"We believe now is the time for change in this country and it's just not going to happen playing lame games like solitaire."
This is but one of many initiatives by GameStreamer to help America and the world be a cooler place to live in. GameStreamer thinks trash and waste is lame and is leading the way in spearheading the digital distribution revolution. GameStreamer sees a future where gaming and media will be available everywhere you are, whether you're in a car, living room or on a train. This future will be free from the waste inherent with physical distribution of games such as physical media waste and all the cumulative waste that is produced from transporting the games and commuting to buy the games.
About GameStreamer, Inc.
GameStreamer is a leading innovator in digital distribution and streaming solutions for games and operates a massive B2B network with major clients across the globe. GameStreamer is headquartered in Tampa Florida with presence in major cities including San Francisco, Los Angeles, New York, London, Paris and Moscow. GameStreamer is devoted to growing the gaming industry by verticalizing content to reach new niche markets and delivering targeted content to users using the latest in collaborative filtering techniques and social discovery.
GameStreamer has built the first truly Enterprise-Class Game Digital Distribution Network that is offered as a White Label Turnkey Managed Solution. GameStreamer provides custom game store solutions that target various demographics. GameStreamer is working with a wide variety of clients to generate new revenue streams, improve stickiness and grow a community for their websites and brands.
Posted by Alan Zeichick at 11:06 AM
“I love it when a plan comes together.” Those were the memorial words spoken during many episodes of “The A-Team,” a U.S. television show than ran from 1983 through 1986. During the show, a group of good-hearted Army veterans would ride to the rescue of an opposed.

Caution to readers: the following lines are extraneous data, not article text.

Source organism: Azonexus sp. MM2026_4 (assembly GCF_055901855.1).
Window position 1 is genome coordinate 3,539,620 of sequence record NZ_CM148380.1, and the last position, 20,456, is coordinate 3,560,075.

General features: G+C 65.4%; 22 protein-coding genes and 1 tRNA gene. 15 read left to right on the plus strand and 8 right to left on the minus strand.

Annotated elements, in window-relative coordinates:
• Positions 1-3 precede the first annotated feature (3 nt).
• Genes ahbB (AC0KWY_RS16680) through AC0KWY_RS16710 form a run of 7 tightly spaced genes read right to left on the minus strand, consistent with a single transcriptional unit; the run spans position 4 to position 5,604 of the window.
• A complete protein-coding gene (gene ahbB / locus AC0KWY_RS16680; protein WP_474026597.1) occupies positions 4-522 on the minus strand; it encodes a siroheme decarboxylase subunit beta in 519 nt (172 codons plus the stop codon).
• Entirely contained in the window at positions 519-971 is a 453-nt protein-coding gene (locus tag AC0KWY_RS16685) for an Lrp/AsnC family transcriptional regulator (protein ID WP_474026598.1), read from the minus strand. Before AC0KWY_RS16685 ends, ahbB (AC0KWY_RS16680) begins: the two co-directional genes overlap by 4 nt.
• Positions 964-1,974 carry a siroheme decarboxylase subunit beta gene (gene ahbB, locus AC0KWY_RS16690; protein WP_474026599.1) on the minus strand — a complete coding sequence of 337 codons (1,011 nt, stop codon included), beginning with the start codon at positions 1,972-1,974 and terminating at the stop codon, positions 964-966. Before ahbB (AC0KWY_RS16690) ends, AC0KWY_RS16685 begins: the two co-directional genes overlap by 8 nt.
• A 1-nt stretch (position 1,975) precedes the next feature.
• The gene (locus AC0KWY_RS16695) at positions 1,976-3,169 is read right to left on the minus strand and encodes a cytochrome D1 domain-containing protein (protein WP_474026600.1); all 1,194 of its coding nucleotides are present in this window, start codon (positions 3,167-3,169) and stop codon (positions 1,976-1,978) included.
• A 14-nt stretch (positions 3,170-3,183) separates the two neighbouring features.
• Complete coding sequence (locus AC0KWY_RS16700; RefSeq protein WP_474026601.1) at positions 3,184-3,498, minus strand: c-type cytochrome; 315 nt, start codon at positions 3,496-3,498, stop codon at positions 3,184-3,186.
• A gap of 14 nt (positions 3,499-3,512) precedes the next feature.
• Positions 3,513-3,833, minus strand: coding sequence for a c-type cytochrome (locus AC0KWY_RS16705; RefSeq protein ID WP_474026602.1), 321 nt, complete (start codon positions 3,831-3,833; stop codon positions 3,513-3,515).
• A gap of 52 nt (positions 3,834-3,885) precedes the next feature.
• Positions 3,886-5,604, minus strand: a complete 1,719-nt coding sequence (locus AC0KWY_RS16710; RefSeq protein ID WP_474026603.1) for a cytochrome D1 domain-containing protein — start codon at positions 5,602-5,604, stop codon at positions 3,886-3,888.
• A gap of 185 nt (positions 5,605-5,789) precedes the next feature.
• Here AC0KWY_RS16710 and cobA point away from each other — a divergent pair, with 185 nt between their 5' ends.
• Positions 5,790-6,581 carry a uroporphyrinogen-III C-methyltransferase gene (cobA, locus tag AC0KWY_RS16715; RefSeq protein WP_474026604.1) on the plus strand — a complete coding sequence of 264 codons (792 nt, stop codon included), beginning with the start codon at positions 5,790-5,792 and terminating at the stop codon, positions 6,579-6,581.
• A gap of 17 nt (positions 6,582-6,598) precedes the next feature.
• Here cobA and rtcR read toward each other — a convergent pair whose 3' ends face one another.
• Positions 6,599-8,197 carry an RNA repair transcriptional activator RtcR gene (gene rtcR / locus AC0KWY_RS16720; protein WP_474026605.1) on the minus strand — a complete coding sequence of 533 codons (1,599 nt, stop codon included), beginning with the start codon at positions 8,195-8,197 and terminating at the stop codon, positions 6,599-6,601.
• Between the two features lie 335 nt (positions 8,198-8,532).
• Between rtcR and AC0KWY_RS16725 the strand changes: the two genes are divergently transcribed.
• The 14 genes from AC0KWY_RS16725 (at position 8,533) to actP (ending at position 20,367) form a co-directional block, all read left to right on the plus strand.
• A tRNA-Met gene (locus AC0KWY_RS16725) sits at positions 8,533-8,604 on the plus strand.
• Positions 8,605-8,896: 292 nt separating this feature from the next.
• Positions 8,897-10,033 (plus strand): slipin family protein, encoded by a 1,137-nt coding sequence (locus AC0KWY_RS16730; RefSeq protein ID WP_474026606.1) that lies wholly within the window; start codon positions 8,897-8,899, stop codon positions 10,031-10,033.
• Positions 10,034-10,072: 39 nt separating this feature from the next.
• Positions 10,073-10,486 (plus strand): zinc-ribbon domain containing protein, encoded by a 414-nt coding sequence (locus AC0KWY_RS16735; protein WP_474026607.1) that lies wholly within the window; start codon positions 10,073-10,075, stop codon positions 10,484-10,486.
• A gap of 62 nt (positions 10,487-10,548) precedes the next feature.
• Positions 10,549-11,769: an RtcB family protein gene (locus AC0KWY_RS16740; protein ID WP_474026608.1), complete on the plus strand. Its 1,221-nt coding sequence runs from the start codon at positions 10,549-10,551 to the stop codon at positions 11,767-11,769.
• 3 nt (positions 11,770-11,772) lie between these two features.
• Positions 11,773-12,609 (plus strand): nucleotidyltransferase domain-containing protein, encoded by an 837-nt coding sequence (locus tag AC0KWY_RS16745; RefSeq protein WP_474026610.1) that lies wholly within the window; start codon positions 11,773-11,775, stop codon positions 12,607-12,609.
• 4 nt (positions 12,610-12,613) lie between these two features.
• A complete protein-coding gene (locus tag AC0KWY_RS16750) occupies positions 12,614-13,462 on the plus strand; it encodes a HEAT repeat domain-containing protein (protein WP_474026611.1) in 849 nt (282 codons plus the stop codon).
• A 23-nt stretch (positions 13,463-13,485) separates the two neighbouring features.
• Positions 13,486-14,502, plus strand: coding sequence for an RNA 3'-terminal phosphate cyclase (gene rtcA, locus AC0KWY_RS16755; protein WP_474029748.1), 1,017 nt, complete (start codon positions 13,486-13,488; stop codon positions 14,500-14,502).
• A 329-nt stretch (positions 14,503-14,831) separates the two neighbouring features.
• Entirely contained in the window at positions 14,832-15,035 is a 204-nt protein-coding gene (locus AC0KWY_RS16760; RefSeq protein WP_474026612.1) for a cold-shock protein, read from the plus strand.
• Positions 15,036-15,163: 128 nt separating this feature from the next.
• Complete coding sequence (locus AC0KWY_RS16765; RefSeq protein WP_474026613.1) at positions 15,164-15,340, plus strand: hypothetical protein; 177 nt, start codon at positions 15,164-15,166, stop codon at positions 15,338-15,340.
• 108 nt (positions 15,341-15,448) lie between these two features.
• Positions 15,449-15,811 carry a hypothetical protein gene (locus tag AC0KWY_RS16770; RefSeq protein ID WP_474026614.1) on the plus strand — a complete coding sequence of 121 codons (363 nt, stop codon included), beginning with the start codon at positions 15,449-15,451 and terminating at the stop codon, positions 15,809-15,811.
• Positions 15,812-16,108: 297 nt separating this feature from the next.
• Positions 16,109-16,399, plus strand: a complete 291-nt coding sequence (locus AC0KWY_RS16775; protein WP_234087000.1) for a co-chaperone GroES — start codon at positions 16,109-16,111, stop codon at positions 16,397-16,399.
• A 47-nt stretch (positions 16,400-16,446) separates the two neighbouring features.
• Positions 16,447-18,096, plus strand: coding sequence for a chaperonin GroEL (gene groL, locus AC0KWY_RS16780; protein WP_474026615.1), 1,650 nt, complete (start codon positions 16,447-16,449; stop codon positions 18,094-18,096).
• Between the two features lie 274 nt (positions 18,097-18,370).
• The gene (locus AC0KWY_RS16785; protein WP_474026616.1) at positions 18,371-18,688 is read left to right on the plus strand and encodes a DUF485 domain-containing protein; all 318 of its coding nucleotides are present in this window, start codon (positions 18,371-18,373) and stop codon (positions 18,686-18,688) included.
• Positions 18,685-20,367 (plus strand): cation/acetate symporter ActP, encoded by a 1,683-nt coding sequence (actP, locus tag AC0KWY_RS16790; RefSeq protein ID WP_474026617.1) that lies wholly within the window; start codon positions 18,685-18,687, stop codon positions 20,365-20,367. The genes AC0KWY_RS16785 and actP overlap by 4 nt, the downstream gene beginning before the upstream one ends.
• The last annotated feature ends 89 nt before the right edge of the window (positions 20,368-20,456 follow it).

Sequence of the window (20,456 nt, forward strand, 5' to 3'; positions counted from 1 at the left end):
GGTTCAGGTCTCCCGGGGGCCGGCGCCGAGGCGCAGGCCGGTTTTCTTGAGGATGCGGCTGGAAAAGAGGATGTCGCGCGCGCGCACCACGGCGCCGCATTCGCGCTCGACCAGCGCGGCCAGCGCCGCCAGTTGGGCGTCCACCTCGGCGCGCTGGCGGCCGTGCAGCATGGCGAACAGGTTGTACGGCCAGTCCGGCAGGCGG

The word “ride” is meant literally, as the team’s mechanic would often improvise a single-use mobile combat vehicle using scrap parts, baling wire and duct tape.
“The A-Team” episodes were funny, if a bit predictable. What I remember most fondly were the montages where Sgt. “B.A.” Baracus assembled the impressive, yet patchwork, combat vehicle.
His work reminds me of what’s going on today in the world of mashups, using internal applications, commercial components and Internet-based APIs. Need a calendar? Repurpose the Google APIs. Need some storage? Throw something onto Amazon S3. And so-on.
While I’d be hesitant to rely upon ad-hoc mashups for a true business-critical applications, it’s hard to deny that they offer a great blend of agility, rapid prototyping, platform neutrality and cost savings. The benefits are seductive – and genuine. On the other hand, ad-hoc mashups don’t offer any type of guarantee on scalability, reliability or even consistency. Documentation? Ha! Support? Good luck! Predictable performance? In your dreams.
What’s worse, of course, is that the more we use mashups – and the more often that the things that we’re mashing up are themselves mashups – the poorer our performance, scalability and reliability are going to be.